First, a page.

Actually I can get three 512 stable servers running on X2 2.2 Ghz Athlon 64. So far the only "tests" i have done were just noticing the FPS is slightly more stable.
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#6
Spartanfrog Wrote:I doubt bad reg could be caused by client side FPS just because than reg would be bad pretty much all the time. I personally think most of the bad reg is in those uptight CAL player's heads. But who really knows for sure.
Have you seen someone with bad rates ever? The movement is jiggy and the player is diffcult to hit. That's bad hitreg. The same effect can be achieved with bad FPS, even if the rate settings are OK.

The low FPS theory works like this.

Server is 66 tick. Player's FPS is going up and down from 20 to 60 because the map is too FPS heavy for his computer. The server has somewhat strict rules: "sv_minupdaterate 50" and "sv_mincmdrate 50". Now, the client (ie. player) says when joining the server "okay, I'll do 50 updates per second". Obviously the client doesn't know that the computer isn't capable of doing the 50 updates per second. The client and the server now assume that there will be 50 updates per second. In reality the client FPS goes from 20 to 60 and during that time it sends updates in varying intervals. The server tries to compensate all the time for the "lost" packets, but it's doing bad job because all the time the client changes the rate in which it sends updates (because the client FPS is fluctuating). The server can't do accurate simulation, thus, it causes bad hitreg.

I've been working on a Linux iptables filter (aka. firewall) which will drop low FPS players. The filter will first measure how many packets the players send to the server per second. Then if the iptables filter doesn't see for example 50 packets per second from certain host, it'll add the host to banned list. That way it's impossible for any player to play on the server with bad rates. That should make *everybody* on the server play with reasonably high rates. In the current game server there are options to "force" the client do the requested rate limits, but they're not doing anything if the player's computer is the limiting factor. The settings in the server will only change player's rate settings accordingly, but it doesn't do anything if the player still sends only 20 updates per second because of low FPS.
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#7
Well i'll move my issue to this thread.

I'm doing a lot of experiments to see why FPS drops on my server.

One thing I have noticed is when I'm running only 1 server, the fps is stable. Once I start opening more servers, though they are empty, the FPS jumps around too much.

SourceTV:
I tried turning source TV on and off on all server.. It looks like it helps but I don't think its the main cause

EDIT:

I think I might be getting somewhere. I switched on all servers, set their FPS to 60 and then set 1 to 500+.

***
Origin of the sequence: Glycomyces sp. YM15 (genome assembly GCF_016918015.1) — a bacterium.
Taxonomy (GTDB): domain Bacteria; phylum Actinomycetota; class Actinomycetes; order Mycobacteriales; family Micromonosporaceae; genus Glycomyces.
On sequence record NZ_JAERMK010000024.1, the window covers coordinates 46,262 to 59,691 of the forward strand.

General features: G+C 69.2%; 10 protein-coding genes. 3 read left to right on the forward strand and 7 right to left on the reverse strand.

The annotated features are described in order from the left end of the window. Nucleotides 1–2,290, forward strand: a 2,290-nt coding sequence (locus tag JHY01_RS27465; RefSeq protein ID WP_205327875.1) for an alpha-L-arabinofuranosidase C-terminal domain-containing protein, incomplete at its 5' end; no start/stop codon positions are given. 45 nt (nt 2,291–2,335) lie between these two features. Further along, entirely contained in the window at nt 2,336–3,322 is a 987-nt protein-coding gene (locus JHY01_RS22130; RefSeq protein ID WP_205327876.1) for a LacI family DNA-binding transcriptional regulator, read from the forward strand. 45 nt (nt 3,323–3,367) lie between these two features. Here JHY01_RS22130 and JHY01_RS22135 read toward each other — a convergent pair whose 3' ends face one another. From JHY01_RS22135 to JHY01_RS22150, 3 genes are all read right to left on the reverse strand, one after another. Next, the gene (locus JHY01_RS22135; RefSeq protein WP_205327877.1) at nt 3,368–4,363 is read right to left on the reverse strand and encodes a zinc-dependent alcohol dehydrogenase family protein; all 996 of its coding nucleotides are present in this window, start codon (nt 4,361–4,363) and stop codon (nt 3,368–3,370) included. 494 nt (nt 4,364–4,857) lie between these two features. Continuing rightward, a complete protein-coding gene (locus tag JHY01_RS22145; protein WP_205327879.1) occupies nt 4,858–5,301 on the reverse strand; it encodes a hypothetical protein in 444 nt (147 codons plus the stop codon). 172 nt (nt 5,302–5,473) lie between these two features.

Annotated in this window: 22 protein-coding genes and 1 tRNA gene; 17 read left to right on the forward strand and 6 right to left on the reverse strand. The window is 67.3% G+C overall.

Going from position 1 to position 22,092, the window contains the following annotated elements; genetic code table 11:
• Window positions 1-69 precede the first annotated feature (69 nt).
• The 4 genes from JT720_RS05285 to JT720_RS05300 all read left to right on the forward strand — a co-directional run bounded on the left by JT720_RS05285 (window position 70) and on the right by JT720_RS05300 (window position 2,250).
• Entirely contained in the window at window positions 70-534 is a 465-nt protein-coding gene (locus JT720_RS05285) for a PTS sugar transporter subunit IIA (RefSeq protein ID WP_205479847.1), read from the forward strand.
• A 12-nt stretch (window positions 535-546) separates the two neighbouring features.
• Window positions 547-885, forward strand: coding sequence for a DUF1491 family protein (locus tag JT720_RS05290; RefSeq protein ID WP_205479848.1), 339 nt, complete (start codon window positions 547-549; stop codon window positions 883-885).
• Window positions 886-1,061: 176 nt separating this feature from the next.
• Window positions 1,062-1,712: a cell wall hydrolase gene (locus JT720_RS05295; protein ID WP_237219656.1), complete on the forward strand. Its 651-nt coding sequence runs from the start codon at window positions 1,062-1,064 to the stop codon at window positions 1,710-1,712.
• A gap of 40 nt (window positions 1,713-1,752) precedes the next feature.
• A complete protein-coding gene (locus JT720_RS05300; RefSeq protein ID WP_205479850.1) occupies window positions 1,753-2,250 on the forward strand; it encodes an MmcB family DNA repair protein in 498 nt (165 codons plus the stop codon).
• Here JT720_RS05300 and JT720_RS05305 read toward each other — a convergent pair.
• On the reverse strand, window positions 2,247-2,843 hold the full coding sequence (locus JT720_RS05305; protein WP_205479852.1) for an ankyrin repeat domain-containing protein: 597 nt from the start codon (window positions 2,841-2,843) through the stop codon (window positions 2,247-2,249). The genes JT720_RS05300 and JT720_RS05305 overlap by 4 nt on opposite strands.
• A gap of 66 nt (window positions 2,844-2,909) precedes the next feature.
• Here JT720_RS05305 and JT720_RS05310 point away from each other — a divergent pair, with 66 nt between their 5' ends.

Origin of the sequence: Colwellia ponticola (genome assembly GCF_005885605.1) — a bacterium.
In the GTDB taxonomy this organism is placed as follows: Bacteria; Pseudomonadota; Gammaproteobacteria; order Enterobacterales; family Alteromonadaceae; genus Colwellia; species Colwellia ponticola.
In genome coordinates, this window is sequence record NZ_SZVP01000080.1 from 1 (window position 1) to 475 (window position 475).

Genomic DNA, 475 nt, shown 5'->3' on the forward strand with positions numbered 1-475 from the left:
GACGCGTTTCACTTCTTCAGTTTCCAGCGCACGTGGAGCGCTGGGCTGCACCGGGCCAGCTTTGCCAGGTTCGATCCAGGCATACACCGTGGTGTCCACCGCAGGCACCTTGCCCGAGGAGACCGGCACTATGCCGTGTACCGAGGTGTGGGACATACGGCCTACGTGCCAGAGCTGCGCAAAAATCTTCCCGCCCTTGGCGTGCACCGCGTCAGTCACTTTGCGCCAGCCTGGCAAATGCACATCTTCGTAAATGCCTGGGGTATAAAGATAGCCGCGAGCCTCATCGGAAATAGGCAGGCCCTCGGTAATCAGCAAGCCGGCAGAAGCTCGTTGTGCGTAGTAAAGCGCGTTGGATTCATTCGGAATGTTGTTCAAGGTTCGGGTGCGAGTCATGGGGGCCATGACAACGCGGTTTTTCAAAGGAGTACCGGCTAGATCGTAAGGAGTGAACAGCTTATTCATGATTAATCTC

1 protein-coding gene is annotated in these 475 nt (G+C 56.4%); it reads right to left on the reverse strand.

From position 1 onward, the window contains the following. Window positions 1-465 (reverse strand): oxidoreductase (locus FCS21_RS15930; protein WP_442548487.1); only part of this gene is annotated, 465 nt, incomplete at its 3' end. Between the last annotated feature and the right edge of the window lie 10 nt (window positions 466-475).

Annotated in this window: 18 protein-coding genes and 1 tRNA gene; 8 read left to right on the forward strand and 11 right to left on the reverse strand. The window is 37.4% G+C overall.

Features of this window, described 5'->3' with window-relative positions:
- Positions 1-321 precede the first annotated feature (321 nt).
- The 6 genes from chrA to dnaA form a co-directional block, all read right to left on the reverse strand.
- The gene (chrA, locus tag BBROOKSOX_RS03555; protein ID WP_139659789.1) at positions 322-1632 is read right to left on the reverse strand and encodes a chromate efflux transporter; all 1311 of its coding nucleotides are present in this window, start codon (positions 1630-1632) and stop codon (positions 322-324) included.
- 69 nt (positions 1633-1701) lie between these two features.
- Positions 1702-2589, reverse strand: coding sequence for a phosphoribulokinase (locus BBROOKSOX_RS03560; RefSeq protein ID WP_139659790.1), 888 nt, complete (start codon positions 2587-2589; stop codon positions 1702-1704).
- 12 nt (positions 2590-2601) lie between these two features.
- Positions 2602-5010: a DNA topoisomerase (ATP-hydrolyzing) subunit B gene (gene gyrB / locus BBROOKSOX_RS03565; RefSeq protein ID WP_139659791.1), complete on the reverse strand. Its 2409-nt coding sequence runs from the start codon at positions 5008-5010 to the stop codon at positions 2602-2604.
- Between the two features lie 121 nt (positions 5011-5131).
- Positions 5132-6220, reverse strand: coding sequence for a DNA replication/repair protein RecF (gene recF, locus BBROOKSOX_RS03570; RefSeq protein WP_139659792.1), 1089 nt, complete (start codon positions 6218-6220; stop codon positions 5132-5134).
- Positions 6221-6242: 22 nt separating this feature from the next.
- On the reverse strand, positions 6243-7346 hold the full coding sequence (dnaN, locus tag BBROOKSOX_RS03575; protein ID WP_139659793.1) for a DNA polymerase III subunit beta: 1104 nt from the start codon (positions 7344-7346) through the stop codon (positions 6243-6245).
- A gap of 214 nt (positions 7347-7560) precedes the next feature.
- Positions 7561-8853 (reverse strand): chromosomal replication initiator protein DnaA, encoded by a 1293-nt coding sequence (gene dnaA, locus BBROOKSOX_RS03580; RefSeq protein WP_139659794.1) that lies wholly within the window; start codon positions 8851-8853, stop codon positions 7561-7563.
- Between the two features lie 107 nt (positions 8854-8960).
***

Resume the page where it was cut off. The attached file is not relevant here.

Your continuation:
There were very little jumps... though 60 might be unplayable, I might introduce a script that will set all servers to 60 fps when empty and for each server that becomes full set fps to ( 500 / number of servers with players in it)

This way on all my servers added up total fps would be around 600 - 800.
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#8
Hmm, interesting, thanks for all the replies.

The machine we are using is (afaik) a Xeon (Quad core). We are running like 15 servers on it (not all TF2). The fps_max hasn't been changed from the default of 300 so I might try raising that and then seeing what the minimum FPS we hit is. It seems to me that dropping to 30 would cause bad hit reg even if all clients have (and can handle) high rates. If the server is only calculating 30fps then on a 66 tick server doesn't that mean things will only be updated (roughly) every 2nd tick?
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#9
As long as the FPS is above the tickrate you won't notice any lag, it'll work perfectly fine, just the higher FPS you have the "smoother" the game will run.
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#10
Drocona Wrote:As long as the FPS is above the tickrate you won't notice any lag, it'll work perfectly fine, just the higher FPS you have the "smoother" the game will run.
I have to disagree a little.

On a 66 tick server with 66 FPS the game simulation update interval is 15 ms (1000 ms / 66). However, the players can get to more detail. That's because player's updates are not synchronized to come at the same time. They can be "overlapping", or however it could be described.


This is example I just wrote. Assume there are two players and two servers. The players go take a quick scrim on both servers to see which one is better.

| = Input from player
F = Server calculates frame
. = Nothing happens

Code:
Player 1: |.............|..............|..............|..............|..............|.....​..
Player 2: .......|.............|..............|..............|..............|.............​.|

Server 1: .F.............F..............F..............F..............F..............F....​..
Server 2: .F.F.F.F.F.F.F.F.F.F.F.F.F.F.F.F.F.F.F.F.F.F.F.F.F.F.F.F.F.F.F.F.F.F.F.F.F.F.F.F​.F

Time    : 12345678901234567890123456789012345678901234567890123456789012345678901234567890​12
                   1         2         3         4         5         6         7         8
See what happens at time 8. The servers have just received updates from P1 (time 1) and P2 (time 8). However, Server 1 has not updated the world simulation at time 8 yet. Server 1 will update the world simulation next time at time 16. Server 2 has more frames, so it updates the world simulation right after it receives update from P2 at time 8. Thus, the Server 2 is more accurately keeping up the world simulation.

Server updates for players are excluded from the ASCII graph, because the server most likely keeps separate update interval for each player. That way the server sends one update every 15 ms for each player, but it doesn't happen at the same time for each player.
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#11
Thanks for writing that down, as I said, higher FPS will make things smoother but as long as the FPS is higher than the tickrate LAG won't be seen anywhere (you won't notice FPS lag below 20 tickrate actually... depending on how you define lag.

I didn't feel like explaining that whole thing again Toungue